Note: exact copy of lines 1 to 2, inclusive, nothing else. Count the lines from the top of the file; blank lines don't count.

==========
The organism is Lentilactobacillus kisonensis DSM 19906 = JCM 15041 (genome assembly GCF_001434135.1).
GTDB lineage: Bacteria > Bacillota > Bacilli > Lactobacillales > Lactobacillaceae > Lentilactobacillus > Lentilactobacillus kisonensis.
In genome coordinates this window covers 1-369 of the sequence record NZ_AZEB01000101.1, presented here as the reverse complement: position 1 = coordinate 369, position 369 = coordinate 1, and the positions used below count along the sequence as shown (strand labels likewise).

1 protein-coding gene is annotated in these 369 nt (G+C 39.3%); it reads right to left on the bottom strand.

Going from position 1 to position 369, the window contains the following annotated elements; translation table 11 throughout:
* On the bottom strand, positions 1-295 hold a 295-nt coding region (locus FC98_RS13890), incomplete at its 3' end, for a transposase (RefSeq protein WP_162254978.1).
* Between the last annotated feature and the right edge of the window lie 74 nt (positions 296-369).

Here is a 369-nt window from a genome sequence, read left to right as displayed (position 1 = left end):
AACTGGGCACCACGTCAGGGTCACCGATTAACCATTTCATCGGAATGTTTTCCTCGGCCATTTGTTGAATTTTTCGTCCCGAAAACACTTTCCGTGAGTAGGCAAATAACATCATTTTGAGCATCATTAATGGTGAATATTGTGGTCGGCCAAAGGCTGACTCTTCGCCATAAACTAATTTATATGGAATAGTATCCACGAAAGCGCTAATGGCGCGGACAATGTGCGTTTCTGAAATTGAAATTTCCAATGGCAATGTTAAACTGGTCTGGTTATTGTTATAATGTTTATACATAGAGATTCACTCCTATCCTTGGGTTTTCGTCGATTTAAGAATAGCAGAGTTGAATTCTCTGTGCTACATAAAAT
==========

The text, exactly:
The organism is Lentilactobacillus kisonensis DSM 19906 = JCM 15041 (genome assembly GCF_001434135.1).
GTDB lineage: Bacteria > Bacillota > Bacilli > Lactobacillales > Lactobacillaceae > Lentilactobacillus > Lentilactobacillus kisonensis.